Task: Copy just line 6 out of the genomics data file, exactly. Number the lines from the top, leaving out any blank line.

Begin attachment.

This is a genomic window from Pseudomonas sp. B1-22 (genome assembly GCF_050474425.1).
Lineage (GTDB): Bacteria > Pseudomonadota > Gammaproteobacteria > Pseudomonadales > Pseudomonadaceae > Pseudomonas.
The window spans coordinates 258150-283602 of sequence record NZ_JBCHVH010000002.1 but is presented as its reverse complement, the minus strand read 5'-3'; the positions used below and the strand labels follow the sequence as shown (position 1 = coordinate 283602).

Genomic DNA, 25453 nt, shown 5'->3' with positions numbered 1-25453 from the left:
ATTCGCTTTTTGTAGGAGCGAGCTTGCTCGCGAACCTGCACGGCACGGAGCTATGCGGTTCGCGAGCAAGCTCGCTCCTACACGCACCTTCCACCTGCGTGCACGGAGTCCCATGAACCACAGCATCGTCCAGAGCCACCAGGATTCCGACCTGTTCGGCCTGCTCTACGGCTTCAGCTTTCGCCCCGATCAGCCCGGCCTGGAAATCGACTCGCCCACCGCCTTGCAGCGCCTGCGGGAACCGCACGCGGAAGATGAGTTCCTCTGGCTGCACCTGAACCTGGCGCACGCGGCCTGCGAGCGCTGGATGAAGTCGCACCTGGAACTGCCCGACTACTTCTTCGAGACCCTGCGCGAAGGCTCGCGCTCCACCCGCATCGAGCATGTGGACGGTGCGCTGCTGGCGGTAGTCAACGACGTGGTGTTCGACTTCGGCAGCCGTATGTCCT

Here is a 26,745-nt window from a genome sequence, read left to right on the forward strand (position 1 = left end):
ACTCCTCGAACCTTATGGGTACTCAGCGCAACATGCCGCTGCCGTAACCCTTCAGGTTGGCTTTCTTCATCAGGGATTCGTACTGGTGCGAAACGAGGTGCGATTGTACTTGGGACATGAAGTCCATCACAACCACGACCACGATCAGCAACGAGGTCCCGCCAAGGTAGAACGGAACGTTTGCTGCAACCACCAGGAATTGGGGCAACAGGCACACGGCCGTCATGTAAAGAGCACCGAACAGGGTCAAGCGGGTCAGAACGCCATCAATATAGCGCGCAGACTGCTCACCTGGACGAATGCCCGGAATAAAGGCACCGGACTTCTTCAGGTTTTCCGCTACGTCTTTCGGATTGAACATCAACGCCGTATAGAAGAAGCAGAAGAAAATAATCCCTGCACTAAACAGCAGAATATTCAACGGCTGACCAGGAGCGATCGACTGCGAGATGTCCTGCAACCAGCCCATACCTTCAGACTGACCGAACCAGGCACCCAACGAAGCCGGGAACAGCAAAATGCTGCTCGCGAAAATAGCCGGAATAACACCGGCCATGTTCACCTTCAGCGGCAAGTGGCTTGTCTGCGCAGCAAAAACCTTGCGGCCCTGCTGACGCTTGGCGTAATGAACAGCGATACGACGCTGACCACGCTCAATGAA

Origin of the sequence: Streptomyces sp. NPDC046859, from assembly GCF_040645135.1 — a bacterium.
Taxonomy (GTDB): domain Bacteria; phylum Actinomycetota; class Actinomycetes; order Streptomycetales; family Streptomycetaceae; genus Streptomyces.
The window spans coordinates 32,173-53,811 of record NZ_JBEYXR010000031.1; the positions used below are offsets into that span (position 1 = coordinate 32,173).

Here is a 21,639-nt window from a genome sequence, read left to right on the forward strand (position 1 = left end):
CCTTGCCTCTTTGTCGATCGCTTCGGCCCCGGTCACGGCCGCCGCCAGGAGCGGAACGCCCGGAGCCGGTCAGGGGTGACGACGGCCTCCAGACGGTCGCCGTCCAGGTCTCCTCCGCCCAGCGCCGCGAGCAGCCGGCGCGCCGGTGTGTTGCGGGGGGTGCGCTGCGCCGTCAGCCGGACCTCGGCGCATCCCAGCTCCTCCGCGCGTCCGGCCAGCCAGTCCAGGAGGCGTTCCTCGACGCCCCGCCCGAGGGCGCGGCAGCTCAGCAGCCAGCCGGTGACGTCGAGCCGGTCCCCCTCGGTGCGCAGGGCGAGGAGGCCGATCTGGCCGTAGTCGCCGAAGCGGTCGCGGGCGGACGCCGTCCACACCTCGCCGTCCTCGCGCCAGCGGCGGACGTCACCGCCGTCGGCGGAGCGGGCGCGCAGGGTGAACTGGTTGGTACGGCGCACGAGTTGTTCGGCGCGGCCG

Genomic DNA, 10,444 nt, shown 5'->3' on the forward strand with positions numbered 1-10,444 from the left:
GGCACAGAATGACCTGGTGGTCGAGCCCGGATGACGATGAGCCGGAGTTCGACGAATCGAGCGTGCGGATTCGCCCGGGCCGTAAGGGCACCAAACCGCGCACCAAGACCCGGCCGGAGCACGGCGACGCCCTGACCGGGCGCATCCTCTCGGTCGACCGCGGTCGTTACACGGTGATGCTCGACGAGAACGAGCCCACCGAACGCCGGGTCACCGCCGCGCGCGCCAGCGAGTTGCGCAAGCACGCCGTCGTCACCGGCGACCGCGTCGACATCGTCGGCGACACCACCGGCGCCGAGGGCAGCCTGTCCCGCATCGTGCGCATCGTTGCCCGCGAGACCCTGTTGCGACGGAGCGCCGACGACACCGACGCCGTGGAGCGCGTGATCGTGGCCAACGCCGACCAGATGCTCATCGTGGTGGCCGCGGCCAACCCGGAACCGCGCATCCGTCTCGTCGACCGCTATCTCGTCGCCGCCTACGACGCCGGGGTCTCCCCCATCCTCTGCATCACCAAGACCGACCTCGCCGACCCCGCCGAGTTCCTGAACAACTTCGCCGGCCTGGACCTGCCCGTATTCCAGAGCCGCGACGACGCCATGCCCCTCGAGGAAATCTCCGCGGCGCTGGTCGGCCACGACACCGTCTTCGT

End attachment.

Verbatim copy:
Here is a 26,745-nt window from a genome sequence, read left to right on the forward strand (position 1 = left end):